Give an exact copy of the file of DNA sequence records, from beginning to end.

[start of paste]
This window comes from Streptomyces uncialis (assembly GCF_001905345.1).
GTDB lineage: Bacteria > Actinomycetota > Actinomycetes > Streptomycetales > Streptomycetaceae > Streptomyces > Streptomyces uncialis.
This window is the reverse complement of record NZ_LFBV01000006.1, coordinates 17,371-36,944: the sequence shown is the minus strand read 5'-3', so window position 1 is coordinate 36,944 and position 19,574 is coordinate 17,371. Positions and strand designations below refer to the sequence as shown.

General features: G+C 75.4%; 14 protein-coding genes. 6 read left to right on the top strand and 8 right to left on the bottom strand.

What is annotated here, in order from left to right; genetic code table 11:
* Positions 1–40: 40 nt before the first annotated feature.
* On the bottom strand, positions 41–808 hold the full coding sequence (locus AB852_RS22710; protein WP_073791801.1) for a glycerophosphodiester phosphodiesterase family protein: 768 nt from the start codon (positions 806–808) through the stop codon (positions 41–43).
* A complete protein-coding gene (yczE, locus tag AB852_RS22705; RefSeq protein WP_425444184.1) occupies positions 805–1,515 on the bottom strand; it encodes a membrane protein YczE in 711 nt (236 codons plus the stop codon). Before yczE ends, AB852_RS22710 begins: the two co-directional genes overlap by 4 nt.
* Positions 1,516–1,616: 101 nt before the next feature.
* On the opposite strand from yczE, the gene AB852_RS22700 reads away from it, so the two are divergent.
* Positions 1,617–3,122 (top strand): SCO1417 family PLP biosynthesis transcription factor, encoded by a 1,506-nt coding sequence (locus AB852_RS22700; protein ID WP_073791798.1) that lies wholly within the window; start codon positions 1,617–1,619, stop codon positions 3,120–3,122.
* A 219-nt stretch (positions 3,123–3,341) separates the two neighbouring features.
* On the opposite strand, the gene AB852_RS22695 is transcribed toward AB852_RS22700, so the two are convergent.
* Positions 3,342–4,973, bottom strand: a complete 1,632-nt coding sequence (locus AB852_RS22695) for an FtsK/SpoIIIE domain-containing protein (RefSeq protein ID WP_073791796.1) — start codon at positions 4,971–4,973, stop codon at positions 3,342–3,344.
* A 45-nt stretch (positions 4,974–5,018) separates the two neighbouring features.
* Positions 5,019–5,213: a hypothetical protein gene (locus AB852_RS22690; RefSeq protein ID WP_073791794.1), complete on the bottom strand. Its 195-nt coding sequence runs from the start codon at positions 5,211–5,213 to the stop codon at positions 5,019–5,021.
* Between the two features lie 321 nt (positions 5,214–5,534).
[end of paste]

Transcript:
This window comes from Streptomyces uncialis (assembly GCF_001905345.1).
GTDB lineage: Bacteria > Actinomycetota > Actinomycetes > Streptomycetales > Streptomycetaceae > Streptomyces > Streptomyces uncialis.
This window is the reverse complement of record NZ_LFBV01000006.1, coordinates 17,371-36,944: the sequence shown is the minus strand read 5'-3', so window position 1 is coordinate 36,944 and position 19,574 is coordinate 17,371. Positions and strand designations below refer to the sequence as shown.

General features: G+C 75.4%; 14 protein-coding genes. 6 read left to right on the top strand and 8 right to left on the bottom strand.

What is annotated here, in order from left to right; genetic code table 11:
* Positions 1–40: 40 nt before the first annotated feature.
* On the bottom strand, positions 41–808 hold the full coding sequence (locus AB852_RS22710; protein WP_073791801.1) for a glycerophosphodiester phosphodiesterase family protein: 768 nt from the start codon (positions 806–808) through the stop codon (positions 41–43).
* A complete protein-coding gene (yczE, locus tag AB852_RS22705; RefSeq protein WP_425444184.1) occupies positions 805–1,515 on the bottom strand; it encodes a membrane protein YczE in 711 nt (236 codons plus the stop codon). Before yczE ends, AB852_RS22710 begins: the two co-directional genes overlap by 4 nt.
* Positions 1,516–1,616: 101 nt before the next feature.
* On the opposite strand from yczE, the gene AB852_RS22700 reads away from it, so the two are divergent.
* Positions 1,617–3,122 (top strand): SCO1417 family PLP biosynthesis transcription factor, encoded by a 1,506-nt coding sequence (locus AB852_RS22700; protein ID WP_073791798.1) that lies wholly within the window; start codon positions 1,617–1,619, stop codon positions 3,120–3,122.
* A 219-nt stretch (positions 3,123–3,341) separates the two neighbouring features.
* On the opposite strand, the gene AB852_RS22695 is transcribed toward AB852_RS22700, so the two are convergent.
* Positions 3,342–4,973, bottom strand: a complete 1,632-nt coding sequence (locus AB852_RS22695) for an FtsK/SpoIIIE domain-containing protein (RefSeq protein ID WP_073791796.1) — start codon at positions 4,971–4,973, stop codon at positions 3,342–3,344.
* A 45-nt stretch (positions 4,974–5,018) separates the two neighbouring features.
* Positions 5,019–5,213: a hypothetical protein gene (locus AB852_RS22690; RefSeq protein ID WP_073791794.1), complete on the bottom strand. Its 195-nt coding sequence runs from the start codon at positions 5,211–5,213 to the stop codon at positions 5,019–5,021.
* Between the two features lie 321 nt (positions 5,214–5,534).